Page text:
Winfree, quien en 2000 ganó una "beca para genios", MacArthur centra su investigación particularmente en el ADN, la molécula que almacena la información genética. Nuestras células utilizan esta información para construir las proteínas que forman la estructura de nuestro cuerpo y hacen casi todo el trabajo que supone el estar vivo. Pero Winfree va más allá de la biología. Él quiere explotar las propiedades químicas únicas del ADN para procesar la información como una computadora (usando nuevas disciplinas científicas conocidas como la programación y la informática molecular ADN) e incluso colocar la molécula de ADN como un andamio sobre el cual construir estructuras útiles. Winfree habló con el editor en jefe de Discover, Stephen Cass, sobre su trabajo y sus implicaciones para la comprensión del origen de la vida, y donde este tipo de investigación podría conducir en el futuro lejano.

Usted trabaja en computación biomolecular. ¿Qué es exactamente eso?

Es diferentes cosas para diferentes personas. Para mí, significa entender que los sistemas químicos pueden llevar a cabo el procesamiento de información y estar diseñados para llevar a cabo diversas tareas. Una manera en que yo lo veo es por analogía: Podemos diseñar ordenadores para llevar a cabo todo tipo de tareas de información, y son particularmente útiles cuando se puede conectar esas computadoras para controlar los sistemas electromecánicos. Por ejemplo, usted puede conseguir información desde una cámara de vídeo. Puede enviar los resultados a un motor. La meta para la computación biomolecular es desarrollar controles similares para los sistemas químicos y de escala molecular. ¿Cómo se puede programar un conjunto de moléculas para llevar a cabo las instrucciones?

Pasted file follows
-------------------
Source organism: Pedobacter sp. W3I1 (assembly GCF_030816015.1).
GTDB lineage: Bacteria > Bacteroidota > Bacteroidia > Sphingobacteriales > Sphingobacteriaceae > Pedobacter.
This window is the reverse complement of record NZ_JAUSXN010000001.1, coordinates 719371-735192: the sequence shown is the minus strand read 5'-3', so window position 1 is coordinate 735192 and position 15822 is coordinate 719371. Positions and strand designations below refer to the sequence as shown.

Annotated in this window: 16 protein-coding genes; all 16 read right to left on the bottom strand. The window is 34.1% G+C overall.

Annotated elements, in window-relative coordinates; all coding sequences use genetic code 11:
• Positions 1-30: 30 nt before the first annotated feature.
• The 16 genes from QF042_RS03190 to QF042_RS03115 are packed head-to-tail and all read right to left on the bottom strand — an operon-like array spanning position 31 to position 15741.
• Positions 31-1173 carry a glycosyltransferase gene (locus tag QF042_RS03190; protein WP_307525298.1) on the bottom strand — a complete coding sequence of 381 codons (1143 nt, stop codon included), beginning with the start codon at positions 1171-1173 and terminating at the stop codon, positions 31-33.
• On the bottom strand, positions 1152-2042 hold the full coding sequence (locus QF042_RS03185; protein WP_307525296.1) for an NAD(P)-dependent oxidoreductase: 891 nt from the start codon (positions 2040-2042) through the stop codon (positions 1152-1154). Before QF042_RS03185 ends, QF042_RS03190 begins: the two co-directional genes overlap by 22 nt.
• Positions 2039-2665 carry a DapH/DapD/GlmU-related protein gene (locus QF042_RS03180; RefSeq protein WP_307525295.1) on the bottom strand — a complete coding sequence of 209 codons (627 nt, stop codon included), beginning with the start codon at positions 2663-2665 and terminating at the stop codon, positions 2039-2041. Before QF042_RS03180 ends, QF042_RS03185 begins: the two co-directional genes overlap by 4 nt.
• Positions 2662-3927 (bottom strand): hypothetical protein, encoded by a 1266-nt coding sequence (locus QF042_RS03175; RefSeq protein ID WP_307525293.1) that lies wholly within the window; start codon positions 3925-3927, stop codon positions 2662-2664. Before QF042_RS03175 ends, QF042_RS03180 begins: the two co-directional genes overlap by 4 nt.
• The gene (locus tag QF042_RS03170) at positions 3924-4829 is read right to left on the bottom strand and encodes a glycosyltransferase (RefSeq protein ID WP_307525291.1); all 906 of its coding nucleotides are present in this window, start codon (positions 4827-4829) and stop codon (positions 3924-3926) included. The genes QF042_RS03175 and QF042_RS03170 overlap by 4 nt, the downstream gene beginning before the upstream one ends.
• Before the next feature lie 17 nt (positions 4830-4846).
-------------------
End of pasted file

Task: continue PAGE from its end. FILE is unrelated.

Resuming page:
¿Cómo te involucraste en este campo tan exótico de la investigación?

Me interesé en la conexión entre la biología y la computación antes de la preparatoria, en la década de 1980. Estaba aprendiendo a programar una computadora Apple II y al mismo tiempo estaba leyendo libros como “El gen egoísta” de Richard Dawkins. Estas cosas se fusionaron en mi mente. Yo estaba interesado en la programación de sistemas biológicos, los juegos que la evolución está jugando. Y yo estaba interesado en las complicaciones biológicas de todas las formas, en particular las complicaciones neuronales: ¿Cómo funcionan los cerebros? Al mismo tiempo que estaba desarrollando un amor por algoritmos. Estudié las matemáticas y la teoría de las ciencias de la computación como estudiante en la Universidad de Chicago. Fui a Caltech como estudiante de posgrado, interesado en redes neuronales para la robótica. Entonces di una presentación sobre la obra informática de Leonard Adleman [de la Universidad de California del Sur] en computación del ADN. Era una nueva forma de pensar acerca de la conexión entre los sistemas moleculares y computación. No era sólo el campo de un teórico, sino una área donde usted puede realmente comenzar a tener ideas para los algoritmos moleculares y ponerlas a prueba en el laboratorio.